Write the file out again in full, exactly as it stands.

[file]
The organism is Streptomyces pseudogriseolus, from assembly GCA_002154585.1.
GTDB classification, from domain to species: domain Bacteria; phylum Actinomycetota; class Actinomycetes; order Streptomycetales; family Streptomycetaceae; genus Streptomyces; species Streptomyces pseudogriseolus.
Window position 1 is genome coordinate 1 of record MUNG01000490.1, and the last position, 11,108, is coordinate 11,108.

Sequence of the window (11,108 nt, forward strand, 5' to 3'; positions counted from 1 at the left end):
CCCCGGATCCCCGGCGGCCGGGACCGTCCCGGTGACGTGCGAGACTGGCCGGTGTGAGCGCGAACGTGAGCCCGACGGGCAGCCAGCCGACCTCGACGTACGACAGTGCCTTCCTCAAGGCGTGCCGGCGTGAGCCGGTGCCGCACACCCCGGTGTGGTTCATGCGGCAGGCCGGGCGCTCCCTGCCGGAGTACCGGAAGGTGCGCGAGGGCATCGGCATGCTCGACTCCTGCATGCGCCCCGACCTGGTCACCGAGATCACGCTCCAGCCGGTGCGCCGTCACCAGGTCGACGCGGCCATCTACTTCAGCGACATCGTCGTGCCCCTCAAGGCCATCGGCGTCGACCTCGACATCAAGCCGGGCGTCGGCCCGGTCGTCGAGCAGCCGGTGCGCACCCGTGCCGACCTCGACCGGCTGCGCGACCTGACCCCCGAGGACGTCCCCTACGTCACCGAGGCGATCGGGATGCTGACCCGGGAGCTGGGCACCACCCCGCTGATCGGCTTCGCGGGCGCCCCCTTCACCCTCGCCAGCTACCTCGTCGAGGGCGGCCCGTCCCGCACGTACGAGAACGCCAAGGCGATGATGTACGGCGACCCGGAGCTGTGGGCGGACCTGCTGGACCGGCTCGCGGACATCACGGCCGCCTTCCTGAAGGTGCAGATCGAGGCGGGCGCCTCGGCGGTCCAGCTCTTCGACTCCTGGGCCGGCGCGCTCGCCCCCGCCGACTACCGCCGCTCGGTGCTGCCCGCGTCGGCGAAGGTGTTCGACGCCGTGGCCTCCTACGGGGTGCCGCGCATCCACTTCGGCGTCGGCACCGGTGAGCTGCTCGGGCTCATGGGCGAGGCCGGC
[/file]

The organism is Streptomyces pseudogriseolus, from assembly GCA_002154585.1.
GTDB classification, from domain to species: domain Bacteria; phylum Actinomycetota; class Actinomycetes; order Streptomycetales; family Streptomycetaceae; genus Streptomyces; species Streptomyces pseudogriseolus.
Window position 1 is genome coordinate 1 of record MUNG01000490.1, and the last position, 11,108, is coordinate 11,108.

Sequence of the window (11,108 nt, forward strand, 5' to 3'; positions counted from 1 at the left end):
CCCCGGATCCCCGGCGGCCGGGACCGTCCCGGTGACGTGCGAGACTGGCCGGTGTGAGCGCGAACGTGAGCCCGACGGGCAGCCAGCCGACCTCGACGTACGACAGTGCCTTCCTCAAGGCGTGCCGGCGTGAGCCGGTGCCGCACACCCCGGTGTGGTTCATGCGGCAGGCCGGGCGCTCCCTGCCGGAGTACCGGAAGGTGCGCGAGGGCATCGGCATGCTCGACTCCTGCATGCGCCCCGACCTGGTCACCGAGATCACGCTCCAGCCGGTGCGCCGTCACCAGGTCGACGCGGCCATCTACTTCAGCGACATCGTCGTGCCCCTCAAGGCCATCGGCGTCGACCTCGACATCAAGCCGGGCGTCGGCCCGGTCGTCGAGCAGCCGGTGCGCACCCGTGCCGACCTCGACCGGCTGCGCGACCTGACCCCCGAGGACGTCCCCTACGTCACCGAGGCGATCGGGATGCTGACCCGGGAGCTGGGCACCACCCCGCTGATCGGCTTCGCGGGCGCCCCCTTCACCCTCGCCAGCTACCTCGTCGAGGGCGGCCCGTCCCGCACGTACGAGAACGCCAAGGCGATGATGTACGGCGACCCGGAGCTGTGGGCGGACCTGCTGGACCGGCTCGCGGACATCACGGCCGCCTTCCTGAAGGTGCAGATCGAGGCGGGCGCCTCGGCGGTCCAGCTCTTCGACTCCTGGGCCGGCGCGCTCGCCCCCGCCGACTACCGCCGCTCGGTGCTGCCCGCGTCGGCGAAGGTGTTCGACGCCGTGGCCTCCTACGGGGTGCCGCGCATCCACTTCGGCGTCGGCACCGGTGAGCTGCTCGGGCTCATGGGCGAGGCCGGC